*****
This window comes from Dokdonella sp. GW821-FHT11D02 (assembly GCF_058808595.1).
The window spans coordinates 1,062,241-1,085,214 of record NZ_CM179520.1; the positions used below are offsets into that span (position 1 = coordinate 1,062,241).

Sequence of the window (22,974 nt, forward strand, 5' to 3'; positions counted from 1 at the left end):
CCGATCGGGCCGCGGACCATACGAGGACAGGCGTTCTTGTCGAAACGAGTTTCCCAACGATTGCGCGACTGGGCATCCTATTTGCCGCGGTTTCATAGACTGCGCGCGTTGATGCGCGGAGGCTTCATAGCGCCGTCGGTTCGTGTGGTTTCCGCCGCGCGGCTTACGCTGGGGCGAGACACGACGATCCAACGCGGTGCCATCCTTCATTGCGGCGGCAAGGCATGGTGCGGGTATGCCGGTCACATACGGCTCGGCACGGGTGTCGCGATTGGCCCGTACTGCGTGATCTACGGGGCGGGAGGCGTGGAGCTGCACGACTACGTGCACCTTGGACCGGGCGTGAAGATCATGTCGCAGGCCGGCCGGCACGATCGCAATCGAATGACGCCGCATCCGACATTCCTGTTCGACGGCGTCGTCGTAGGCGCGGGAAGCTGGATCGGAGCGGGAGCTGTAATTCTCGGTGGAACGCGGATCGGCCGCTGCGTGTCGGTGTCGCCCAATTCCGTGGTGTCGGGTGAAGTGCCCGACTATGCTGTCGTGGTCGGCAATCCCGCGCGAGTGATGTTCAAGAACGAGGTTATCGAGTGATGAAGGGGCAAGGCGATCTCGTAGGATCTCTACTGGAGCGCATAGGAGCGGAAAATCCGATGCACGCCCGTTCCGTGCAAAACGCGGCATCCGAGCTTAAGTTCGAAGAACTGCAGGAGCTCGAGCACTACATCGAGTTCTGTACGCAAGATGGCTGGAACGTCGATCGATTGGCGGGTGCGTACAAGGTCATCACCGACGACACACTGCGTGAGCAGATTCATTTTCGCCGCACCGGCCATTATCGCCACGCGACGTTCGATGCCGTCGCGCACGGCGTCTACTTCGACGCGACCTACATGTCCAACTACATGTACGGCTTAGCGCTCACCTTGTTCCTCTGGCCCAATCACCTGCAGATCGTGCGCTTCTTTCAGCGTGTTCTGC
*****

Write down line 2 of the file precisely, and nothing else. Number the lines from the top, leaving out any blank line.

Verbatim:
The window spans coordinates 1,062,241-1,085,214 of record NZ_CM179520.1; the positions used below are offsets into that span (position 1 = coordinate 1,062,241).